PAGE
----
From a storage stand point, we set up a DIT room with 4 iMacs, that connected to the following drives, one Promise Pegasus Raid and a Areca Thunderbolt Array as back up. As soon as the footage was dumped on site, we created a back up on our local san at the offices. Also, we kept copy stored on cards as a dooms day plan.
Most of our editing was actually done on the Promise Raid because of the speed and mobility that we need to work on this project. In the past we’ve used Final Cut Pro 7 to edit our live recordings because the power of their multicam. In the last few years, Premiere Pro has done a great job improving their multicam system. So, it was a no brainer for us to use Premiere this go around. It’s already a natural extension of our day to day workflow and with Mercury Playback Engine it made multicam useable.
KU: How long did you have to setup?
We had a day and a half to set up all that was needed for live recording. We had about 2 months for post production.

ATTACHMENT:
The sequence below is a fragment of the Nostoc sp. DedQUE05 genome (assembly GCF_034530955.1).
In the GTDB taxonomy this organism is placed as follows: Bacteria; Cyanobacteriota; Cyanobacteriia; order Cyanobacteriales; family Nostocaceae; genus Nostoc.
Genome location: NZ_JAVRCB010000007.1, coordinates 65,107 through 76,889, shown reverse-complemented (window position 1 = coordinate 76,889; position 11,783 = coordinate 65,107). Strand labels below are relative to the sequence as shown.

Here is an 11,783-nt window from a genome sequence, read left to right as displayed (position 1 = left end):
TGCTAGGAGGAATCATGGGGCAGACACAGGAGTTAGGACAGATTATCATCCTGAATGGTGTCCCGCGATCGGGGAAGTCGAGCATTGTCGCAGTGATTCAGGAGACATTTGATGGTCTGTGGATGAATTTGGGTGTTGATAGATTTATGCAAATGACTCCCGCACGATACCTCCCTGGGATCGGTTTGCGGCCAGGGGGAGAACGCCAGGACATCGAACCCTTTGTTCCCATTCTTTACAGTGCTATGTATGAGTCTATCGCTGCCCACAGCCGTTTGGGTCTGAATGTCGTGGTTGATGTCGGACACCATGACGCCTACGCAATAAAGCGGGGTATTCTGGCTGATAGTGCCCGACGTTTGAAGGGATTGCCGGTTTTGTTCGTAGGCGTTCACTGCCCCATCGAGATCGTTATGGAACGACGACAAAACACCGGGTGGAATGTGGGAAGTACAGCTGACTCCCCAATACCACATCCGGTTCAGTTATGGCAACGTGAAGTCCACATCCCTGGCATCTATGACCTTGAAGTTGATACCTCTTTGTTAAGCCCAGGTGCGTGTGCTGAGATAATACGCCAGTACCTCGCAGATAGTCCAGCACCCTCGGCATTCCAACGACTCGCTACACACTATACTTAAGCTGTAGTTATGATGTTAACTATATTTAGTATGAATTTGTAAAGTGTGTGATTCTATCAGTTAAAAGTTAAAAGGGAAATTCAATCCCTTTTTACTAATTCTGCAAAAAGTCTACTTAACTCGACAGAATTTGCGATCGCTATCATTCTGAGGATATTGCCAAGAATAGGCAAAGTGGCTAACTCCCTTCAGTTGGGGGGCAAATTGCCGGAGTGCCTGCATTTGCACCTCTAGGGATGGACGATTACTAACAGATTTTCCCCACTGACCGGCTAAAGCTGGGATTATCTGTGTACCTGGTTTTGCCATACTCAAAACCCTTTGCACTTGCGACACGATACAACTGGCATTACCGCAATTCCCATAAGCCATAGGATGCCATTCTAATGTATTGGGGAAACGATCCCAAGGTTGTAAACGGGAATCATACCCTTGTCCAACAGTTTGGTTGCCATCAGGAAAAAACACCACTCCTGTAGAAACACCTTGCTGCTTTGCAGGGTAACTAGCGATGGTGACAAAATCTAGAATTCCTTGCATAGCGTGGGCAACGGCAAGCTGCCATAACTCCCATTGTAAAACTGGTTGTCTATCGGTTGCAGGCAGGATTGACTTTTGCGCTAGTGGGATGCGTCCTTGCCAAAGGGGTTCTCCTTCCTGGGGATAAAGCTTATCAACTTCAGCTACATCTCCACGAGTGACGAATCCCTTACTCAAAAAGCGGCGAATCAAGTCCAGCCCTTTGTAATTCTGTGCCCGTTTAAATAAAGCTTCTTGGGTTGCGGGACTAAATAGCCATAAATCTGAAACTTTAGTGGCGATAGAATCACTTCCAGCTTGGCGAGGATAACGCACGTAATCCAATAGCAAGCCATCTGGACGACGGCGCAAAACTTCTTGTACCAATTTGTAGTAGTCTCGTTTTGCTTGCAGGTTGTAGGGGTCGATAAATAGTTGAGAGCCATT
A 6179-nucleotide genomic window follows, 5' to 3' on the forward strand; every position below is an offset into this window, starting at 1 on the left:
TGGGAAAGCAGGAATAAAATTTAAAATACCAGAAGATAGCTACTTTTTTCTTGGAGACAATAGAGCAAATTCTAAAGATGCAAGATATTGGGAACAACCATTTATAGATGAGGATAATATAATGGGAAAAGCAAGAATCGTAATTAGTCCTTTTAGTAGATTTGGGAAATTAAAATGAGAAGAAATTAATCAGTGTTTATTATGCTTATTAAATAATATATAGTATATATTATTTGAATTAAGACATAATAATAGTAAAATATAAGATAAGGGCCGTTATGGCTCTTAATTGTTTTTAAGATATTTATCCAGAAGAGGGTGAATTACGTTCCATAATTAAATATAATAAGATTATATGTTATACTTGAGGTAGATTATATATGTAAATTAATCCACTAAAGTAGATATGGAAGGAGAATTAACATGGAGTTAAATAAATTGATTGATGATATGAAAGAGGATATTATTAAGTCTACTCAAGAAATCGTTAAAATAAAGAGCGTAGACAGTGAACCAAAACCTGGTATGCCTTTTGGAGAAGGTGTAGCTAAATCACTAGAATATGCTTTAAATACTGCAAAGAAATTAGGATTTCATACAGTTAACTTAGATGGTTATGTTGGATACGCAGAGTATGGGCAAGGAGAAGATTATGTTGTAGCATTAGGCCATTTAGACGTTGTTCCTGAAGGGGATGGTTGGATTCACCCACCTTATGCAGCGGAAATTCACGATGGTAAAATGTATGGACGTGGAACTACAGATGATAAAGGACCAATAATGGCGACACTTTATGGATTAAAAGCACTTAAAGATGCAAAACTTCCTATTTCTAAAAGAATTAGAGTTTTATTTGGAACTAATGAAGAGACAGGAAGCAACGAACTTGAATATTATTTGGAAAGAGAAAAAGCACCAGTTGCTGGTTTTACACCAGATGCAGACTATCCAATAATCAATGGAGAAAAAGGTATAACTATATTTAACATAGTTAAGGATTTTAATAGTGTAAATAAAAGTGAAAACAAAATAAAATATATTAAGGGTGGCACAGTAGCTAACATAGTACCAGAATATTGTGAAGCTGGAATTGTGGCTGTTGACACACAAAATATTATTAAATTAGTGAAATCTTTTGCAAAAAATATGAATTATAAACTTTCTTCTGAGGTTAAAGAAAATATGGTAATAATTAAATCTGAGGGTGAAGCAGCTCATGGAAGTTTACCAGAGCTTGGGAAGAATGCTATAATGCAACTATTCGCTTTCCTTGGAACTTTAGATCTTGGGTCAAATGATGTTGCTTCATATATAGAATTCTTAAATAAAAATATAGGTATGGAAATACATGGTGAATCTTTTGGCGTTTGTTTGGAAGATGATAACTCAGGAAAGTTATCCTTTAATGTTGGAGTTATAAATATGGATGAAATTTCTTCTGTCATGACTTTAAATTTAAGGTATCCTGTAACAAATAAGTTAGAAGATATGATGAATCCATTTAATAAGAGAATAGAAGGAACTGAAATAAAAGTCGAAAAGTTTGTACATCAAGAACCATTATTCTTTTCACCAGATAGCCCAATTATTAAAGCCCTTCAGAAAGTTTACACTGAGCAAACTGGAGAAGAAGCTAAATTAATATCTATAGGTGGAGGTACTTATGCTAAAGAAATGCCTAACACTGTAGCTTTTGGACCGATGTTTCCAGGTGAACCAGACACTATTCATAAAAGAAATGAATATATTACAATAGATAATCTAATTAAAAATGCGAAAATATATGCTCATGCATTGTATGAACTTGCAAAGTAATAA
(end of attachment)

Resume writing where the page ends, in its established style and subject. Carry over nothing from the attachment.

KU: What have you learned from live recordings that may help someone who is new to them?
One of the biggest things I’ve learned is the importance of being willing to ask for help. There are so many resources for filmmakers on the internet to learn how to technically pull of a production, and sometimes for me it creates this false since of understanding. Every situation is different, and working with people is as much an art form as filmmaking. Don’t under estimate how much a phone call or a lunch with someone who has gone before you could help your production go to the next level.
Don’t be afraid to go back to school.